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Key Research Assets and Areas of Strength School of Public Health

Presentation at March 11, 2013 Research and Discovery Sub-Committee Meeting

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Key Research Assets and Areas of Strength School of Public Health

  1. 1. Key Research Assets and Areas of Strength School of Public Health• Cancer Research• Obesity, tobacco, alcohol & other modifiable risk factors• Environment & Health• Disparities Reduction W o m e n & T h e i r WaTCH Study C h i l d r e n H e a l t h S t u d y
  2. 2. Significant Cross-Campus Collaborative Projects• Within the LSU System – Cancer Research – LTR, LaCCC (LSUHSC-NO, LSUHSC- S, LSU Health) – Disparities Research (LSUHSC-NO, LSUHSC-S, PBRC) – Translational Research/Quality Improvement – LaCATS, ICON (LSUHSC-NO, PBRC, LSUHSC-S, LSU- HCSD, LSU-BR) – Environmental Health – (LSU, PBRC)
  3. 3. Significant Cross-Campus Collaborative Projects• Within Louisiana – Disparities Research (Dillard, Statewide LCCCP, LTR) – Cancer Research (Tulane HSC, Ochsner, Xavier, ULL, ULM, OLOL-MBP) – Outcomes Research (LSU Health hospitals-ICON, LTR, Medicaid )• Nationally or Internationally – Cancer Research (University of North Carolina-Chapel Hill, Roswell Park Cancer Center) – Environmental (Oil Spill) Research (Columbia University Mailman School of Public Health) – Nutrition Research (St Georges University SPH-Grenada Nutrition Research Study)
  4. 4. Cancer Research• Vivien Chen, PhD & Xiao Cheng Wu, MD: LA Tumor Registry- NCI SEER since 2001. Current budget 2010-17 $13,476,993; CDC since 1994. Current budget 2010-17 $5,305,685• Donna Williams, DrPH: LA Comprehensive Cancer Control – CDC since 2002. Current budget 2008-13 $13,041,588; related grants 2008-13 $1,502,416• Elizabeth Fontham, DrPH and Christine Brennan,PhD: Racial Differences in Prostate Cancer – PCaP (Fontham PI) 2004- 2010 DoD $4,125,683; QPCaP (Brennan PI) 2010-13 NCI $374,573
  5. 5. Modifiable Risk Factors• Richard Scribner, MD – “Changes in Alcohol Availability & HIV Rates” NIH 2005-11 $1,302,623; “Ecological Models of College Drinking” NIH 2005-10 $984,574; 2 other related grants $3,603,925• Melinda Sothern, PhD – “Metabolic Syndrome-Prepubertal African Americans/Caucasians”. NIH 2005-2012 $413,856 (childhood obesity)• Julia Volaufova, PhD – “Determinants of Human Longevity & Healthy Aging” 2007-11 $504,895 (SPH Biostat component only)• Sarah Moody-Thomas, PhD – “Tobacco Cessation Initiative” tax funded since 2002. 2007-13 $5,927,611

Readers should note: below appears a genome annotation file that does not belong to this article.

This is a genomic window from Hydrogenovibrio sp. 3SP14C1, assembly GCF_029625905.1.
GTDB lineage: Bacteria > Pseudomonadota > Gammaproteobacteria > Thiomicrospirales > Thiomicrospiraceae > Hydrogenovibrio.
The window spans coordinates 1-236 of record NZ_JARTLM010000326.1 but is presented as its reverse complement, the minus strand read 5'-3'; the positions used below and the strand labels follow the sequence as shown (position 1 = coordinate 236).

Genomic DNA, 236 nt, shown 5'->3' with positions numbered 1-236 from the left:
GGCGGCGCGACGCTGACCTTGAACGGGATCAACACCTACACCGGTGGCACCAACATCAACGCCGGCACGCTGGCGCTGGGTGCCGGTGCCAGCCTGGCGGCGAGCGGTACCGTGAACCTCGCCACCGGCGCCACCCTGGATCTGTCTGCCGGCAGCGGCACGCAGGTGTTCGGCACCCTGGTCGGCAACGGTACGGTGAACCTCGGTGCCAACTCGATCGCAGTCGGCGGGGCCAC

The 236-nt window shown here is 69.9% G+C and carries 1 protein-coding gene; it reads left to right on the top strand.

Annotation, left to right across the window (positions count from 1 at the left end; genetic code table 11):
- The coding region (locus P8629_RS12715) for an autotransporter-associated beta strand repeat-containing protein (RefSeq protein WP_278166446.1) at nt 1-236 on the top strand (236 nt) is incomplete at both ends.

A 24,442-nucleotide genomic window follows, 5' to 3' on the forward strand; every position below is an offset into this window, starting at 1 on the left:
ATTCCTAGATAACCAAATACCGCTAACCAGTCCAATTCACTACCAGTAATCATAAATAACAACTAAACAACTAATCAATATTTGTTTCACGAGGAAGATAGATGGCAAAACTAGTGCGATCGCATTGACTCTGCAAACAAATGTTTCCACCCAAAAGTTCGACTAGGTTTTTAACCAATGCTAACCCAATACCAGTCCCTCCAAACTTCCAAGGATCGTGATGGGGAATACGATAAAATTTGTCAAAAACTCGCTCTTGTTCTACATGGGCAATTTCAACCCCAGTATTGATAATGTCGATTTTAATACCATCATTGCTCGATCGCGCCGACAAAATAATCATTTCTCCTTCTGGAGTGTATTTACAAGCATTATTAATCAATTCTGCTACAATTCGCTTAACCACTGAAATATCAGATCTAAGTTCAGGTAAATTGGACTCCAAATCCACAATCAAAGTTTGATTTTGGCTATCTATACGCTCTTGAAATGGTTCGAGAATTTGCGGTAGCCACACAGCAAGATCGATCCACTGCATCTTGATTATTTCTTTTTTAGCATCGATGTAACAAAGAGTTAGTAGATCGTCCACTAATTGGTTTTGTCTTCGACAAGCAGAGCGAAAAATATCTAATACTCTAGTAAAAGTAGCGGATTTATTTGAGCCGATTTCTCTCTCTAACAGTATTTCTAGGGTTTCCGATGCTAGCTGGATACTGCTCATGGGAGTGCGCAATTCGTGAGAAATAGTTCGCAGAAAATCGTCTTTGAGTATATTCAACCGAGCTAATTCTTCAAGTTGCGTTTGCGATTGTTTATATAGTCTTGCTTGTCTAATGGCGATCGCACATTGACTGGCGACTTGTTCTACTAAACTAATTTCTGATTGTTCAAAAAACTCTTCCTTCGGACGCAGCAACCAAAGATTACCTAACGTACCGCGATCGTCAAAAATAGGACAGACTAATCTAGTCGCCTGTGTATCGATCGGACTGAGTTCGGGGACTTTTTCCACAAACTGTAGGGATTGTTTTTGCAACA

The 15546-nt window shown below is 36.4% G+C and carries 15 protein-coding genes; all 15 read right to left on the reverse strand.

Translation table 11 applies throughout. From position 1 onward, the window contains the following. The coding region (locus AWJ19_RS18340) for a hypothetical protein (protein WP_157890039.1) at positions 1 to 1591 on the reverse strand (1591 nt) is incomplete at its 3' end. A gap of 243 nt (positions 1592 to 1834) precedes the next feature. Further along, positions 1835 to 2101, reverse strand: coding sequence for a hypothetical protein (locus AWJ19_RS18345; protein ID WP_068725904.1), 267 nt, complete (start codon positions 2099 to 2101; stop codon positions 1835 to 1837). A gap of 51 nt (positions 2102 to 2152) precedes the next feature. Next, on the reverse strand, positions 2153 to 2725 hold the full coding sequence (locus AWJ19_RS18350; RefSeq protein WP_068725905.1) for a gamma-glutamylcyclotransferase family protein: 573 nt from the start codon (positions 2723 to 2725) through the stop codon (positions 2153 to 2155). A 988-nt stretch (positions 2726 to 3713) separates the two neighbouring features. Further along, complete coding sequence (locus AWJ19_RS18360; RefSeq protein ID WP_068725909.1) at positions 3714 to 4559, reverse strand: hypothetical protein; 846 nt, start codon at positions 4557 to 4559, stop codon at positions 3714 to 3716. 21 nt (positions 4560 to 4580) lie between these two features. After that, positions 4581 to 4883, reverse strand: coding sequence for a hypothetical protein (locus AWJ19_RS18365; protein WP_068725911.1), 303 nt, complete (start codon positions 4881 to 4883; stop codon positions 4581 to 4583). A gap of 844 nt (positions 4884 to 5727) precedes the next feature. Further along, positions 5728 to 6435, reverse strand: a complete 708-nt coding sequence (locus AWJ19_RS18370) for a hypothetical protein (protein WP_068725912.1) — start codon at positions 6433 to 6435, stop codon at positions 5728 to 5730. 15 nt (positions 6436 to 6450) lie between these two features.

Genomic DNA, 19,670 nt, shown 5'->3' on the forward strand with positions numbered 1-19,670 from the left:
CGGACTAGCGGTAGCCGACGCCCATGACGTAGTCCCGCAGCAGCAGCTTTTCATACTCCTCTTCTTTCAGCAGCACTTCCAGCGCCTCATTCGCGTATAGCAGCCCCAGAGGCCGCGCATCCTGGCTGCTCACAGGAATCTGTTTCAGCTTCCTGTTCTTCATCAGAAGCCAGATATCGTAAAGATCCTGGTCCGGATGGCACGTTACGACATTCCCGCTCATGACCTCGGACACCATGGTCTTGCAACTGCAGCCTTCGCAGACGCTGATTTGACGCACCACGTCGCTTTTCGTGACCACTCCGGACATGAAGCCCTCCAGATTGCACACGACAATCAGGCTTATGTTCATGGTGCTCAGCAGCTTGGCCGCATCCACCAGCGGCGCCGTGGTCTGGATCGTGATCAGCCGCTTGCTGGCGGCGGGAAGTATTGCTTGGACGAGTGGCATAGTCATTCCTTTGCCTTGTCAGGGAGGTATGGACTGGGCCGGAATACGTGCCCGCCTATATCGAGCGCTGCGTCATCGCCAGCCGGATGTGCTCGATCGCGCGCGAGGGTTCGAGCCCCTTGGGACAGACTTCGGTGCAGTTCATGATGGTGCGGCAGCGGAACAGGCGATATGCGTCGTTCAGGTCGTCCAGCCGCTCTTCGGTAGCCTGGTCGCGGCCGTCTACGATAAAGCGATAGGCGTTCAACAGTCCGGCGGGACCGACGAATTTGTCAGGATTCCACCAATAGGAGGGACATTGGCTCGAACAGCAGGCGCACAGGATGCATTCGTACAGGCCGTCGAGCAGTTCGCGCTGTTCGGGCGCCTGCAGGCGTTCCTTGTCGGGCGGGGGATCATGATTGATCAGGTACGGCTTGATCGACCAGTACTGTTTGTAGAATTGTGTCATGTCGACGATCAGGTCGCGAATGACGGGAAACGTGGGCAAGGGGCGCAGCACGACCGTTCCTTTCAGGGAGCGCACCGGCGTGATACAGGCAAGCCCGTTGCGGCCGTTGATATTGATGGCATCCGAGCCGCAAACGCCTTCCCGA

6. 6. Environment and Health• James Diaz, MD – “Gulf Coast Children’s Health Study” (Hurricane Katrina) CDC/RTI, 2010-13, $538,616• Edward Trapido, PhD, Oil Spill Studies (NIH/NIEHS) - Wives of Workers (WOW) 2010-13, $602,907 - Women and their Children’s Health (WATCH) 2011-2016, $3,735,133• Indoor Air – Secondhand Smoke (LPHI, LCRC) 2009-11 $118, 227 (example of data to guide policy)
  7. 7. Disparities and Health• Melinda Sothern, PhD, Cruz Velasco PhD “Determinants of Inflammation & Effect of Intervention”(disparities reduction) 2010-15, $1,264,815• Elizabeth Fontham, DrPH & Donna Williams, DrPH “Feasibility of Community-Based Tampon Self- Sampling to Prevent Cervical Cancer” NCI R21 $311,954• Sarah Moody-Thomas, PhD, MBCCOP, SWOG. “Minority Accrual to Clinical Trials”
  8. 8. Three Most Important Things to Help Support MoreInterdisciplinary and Inter-Campus Research Initiatives• Identify areas of common interests where expertise gaps may exist in one or more institutions to conduct collaborative research bridging gaps: - Better communication mechanisms in order to identify common interests and expertise gaps (joint seminars, research forums) - Establish a mechanism whereby grant leadership and credit (PIs and indirect $) can be shared equitably across campuses. - Common IRB review across multiple campuses.• Provide funding to maintain a critical mass of scientists in key focus areas and grow a critical mass in new areas• Pilot grant programs to incentivize initiation of interdisciplinary research
  9. 9. Three Most Significant Impediments to Expanding Research Enterprise• Lack of funding for recruitment of new faculty. Federal and foundation research dollars are shrinking, so creative, innovative new ideas critical.• Lack of infrastructure/support for retention of productive faculty (higher salaries elsewhere, limited administrative staff)• “Borrowed” laboratory space for SPH
  10. 10. How to best help faculty expand research activities and collaborations• Retain existing productive faculty: substantial salary increase to recover 5-year moratorium on merit raises (most had annual raises covered by grants--left on the table)• Targeted recruitment of new faculty• Update or build a modest number of labs for SPH• Funding for doctoral assistantships/post-doc fellowships
  11. 11. How Important is the Research Program to LSUHSC SPH ? MAJOR SOURCES OF FUNDS FY 2008-2012 5- YEAR TOTAL ANNUAL AVERAGEState Appropriation $27,149,684 $ 5,429,937Tuition & Fees $ 2,056,163 $ 411,233Grants & Contracts Direct $ 80,151,865 $16,030,373 Indirects to SPH $ 1,993,576 $ 398,715 Indirects to LSUHSC $ 9,442,041 $ 1,888,408 Total $ 91,587,482 $ 18,317,496ON AVERAGE FOR PAST 5 YEARS 50% OF FACULTY SALARIESHAVE COME FROM GRANTS/CONTRACTS AND 50% FROMOTHER SOURCES
  12. 12. ESSENTIALMission of SPH is to advance the public’s health andwell-being through education, research and servicewith a focus on issues important to Louisiana.Innovative, high impact research enhances all of oureducational endeavors, provides new and bettermethods of delivering healthcare and socialservices, and research yields the data upon whichhealth & public policy should be based. It’s the rouxfor the gumbo.